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Tag: Carson Moody

A Dreamy, Hypnotic Holiday Celebration with Roomful of Teeth and Tigue at the Guggenheim

Last night Roomful of Teeth sang a cocooning, dynamically pulsing, brilliantly conceived site-specific program, beneath and sometimes on the rotunda at the Guggenheim Museum. Conductor Brad Wells marveled at the space’s natural reverb, whose benefits were bolstered by the presence of percussion trio Tigue on several numbers.

The night’s most striking and hauntingly memorable song was Sarah Riskind‘s 2016 Hanerot Halalu, based on a stark melody in the chromatic Jewish freygish mode. Tynan Davis introduced that one from the second level of the balcony, the rest of the octet gathered on the ground-floor stage, Esteli Gomez eventually tossing the melody back up to her with similar elegance. Counterintuitively, the choir reconvened and followed with Gustav Holst’s wistful, folksy 1906 song In the Bleak Midwinter.

To open the evening, Tigue held the ground floor with their subtle, snowy accents while the choir, gathered four flights up on the balcony, delivered an emphatic, minimalistic new arrangement of Praetorius’ 1609 motet Lo, How a Rose. Caroline Shaw, who seems to have become the ringleader of this merry band, explained that the night’s bill was “A mix of the familiar and the unknown, by design,” works selected to rise up and ripple around the space. The two ensembles would come full circle at the end with more stately, reverent Praetorius, Tigue up on the balcony this time with handbells to add delicate tingle to the mix.

The night’s most dramatic, dynamically charged piece was Caleb Burhans‘ 2010 partita Beneath, ascending and falling with catchy, simple riffs punctuating slowly crescendoing, tectonic layers. Shaw described the world premiere of On Snow, which the Guggenheim’s Works and Process series (of which this concert was a part) had commissioned from her, as being “Music of the 17th century melting bit by bit.” The ensemble couldn’t conceal the fun they were having with the music’s coy, loopy, swoopy motives, bolstered by an elegant, slow crescendo by Tigue, from a ripple to a rumble.

Jeremy Faust’s Jubilo came across as a purposeful blend of minimalism and Renaissance polyphony. The choir followed the dreamy counterpoint of the 16th century Coventry Carol with the steady wave motion of Wells’ 2014 composition Render. Then Tigue built a matter-of-fact yet playful thicket of polyrhythms, the choir eventually interpolating airy swells and gentle gusts.

After the rhythmically pulsing variations of Judah Adashi‘s 2014 Bjork-inspired piece My Heart Comes Undone, the whole crew – also including baritone Jason Awbrey, bass Cameron Beauchamp, tenor Eric Dudley, baritone Jeffrey Gavett, sopranos Abigail Lennox  and Sarah Brailey – seemed to relish the wryly dipping, undulating quasi-mordents of Shaw’s Sarabande, from her Pulitzer Prizewinning 2011 suite.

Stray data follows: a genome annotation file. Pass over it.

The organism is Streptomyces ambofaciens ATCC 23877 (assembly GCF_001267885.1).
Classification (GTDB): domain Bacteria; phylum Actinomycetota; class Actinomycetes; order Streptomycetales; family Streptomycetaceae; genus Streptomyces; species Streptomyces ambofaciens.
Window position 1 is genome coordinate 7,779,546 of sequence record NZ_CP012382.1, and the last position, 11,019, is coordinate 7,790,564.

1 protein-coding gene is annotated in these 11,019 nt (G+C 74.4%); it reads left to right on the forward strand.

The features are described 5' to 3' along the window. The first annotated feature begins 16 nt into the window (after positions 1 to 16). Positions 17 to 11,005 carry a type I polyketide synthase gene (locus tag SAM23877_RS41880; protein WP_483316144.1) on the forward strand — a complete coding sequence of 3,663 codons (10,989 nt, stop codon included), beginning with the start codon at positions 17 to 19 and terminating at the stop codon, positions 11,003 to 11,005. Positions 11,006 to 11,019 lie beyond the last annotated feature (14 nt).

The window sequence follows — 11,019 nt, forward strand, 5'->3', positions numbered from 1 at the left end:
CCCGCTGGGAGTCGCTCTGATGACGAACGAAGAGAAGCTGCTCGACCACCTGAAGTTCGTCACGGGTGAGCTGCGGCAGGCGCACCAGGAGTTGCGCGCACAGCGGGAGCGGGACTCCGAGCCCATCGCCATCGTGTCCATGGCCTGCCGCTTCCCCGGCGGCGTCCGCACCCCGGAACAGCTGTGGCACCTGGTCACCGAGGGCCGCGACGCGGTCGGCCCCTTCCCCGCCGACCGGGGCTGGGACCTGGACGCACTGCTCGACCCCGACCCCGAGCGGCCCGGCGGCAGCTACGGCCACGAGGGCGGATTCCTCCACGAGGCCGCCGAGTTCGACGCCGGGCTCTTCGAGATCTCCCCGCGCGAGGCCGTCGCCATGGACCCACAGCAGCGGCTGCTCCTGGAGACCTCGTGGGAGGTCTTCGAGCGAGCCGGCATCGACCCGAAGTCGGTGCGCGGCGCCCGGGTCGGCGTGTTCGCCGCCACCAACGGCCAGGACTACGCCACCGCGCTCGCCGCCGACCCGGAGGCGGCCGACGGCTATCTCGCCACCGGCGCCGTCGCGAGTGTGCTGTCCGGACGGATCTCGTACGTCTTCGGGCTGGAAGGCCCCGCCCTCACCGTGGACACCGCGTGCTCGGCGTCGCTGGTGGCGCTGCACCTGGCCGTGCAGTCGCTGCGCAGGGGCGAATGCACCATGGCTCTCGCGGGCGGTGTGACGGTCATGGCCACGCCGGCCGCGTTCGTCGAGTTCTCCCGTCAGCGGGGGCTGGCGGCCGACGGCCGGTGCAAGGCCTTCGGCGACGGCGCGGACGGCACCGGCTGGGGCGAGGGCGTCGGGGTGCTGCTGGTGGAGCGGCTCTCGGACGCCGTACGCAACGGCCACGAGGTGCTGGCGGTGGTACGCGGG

This was the final concert at the Guggenheim this year. The museum’s events series continues next year with plenty of dance, opera and theatre as well.

Distinctive Postrock Instrumentalists Tigue Return Home with a Greenpont Show

Tigue – percussionists Matt Evans, Amy Garapic and Carson Moody – play an imaginative, distinctive, hypnotic yet kinetic blend of indie classical, minimalism, postrock and drone music. On their latest album, Peaks – a suite, streaming at Bandcamp – each play various drums and other bangable/rattlable objects, along with a kitchen sink’s worth of other instruments. For example, Evans also serves as the group’s main keyboardist, but also plays shruti box and melodica, as his bandmates also do. Garapic also adds vibraphone throughout the album’s most tuneful moments. They’re just back from a midwest tour, with a homecoming show at 11 PM on December 3 at Manhattan Inn in Greenpoint.

The best way to experience the album is when you’re not multitasking. Otherwise, the subtly shifting, cantering rhythms of Cranes won’t catch your attention. From there, they segue with a crash into Sitting, slowly adding bagpipe-like, droning synth chords as the sonic picture slowly brightens and the swaying beat recedes back into the mix, then rises and falls with a propeller-like insistence. Mouth is where the pace picks up even faster and the tempo gets tricky as a catchy, vamping tune slowly develops.

Then there’s a brief, static, ambient interlude followed by the pretty self-explanatory Drips. Yo La Tengo’s Ira Kaplan and James McNew add guitar and bass, respectively on Dress Well as its circles expand outward from neo Steve Reich to echoey, lingering yet propulsive psychedelia. From there they follow a methodical downward tangent into Cerulean, with its trippy sheets of white noise shifting through the sonic frame. The final cut, Ripped, brings the suite full circle, sometimes primal, sometimes icily elegant. Fans of similarly pulsing, hypnotic instrumental groups like Dawn of Midi should check them out.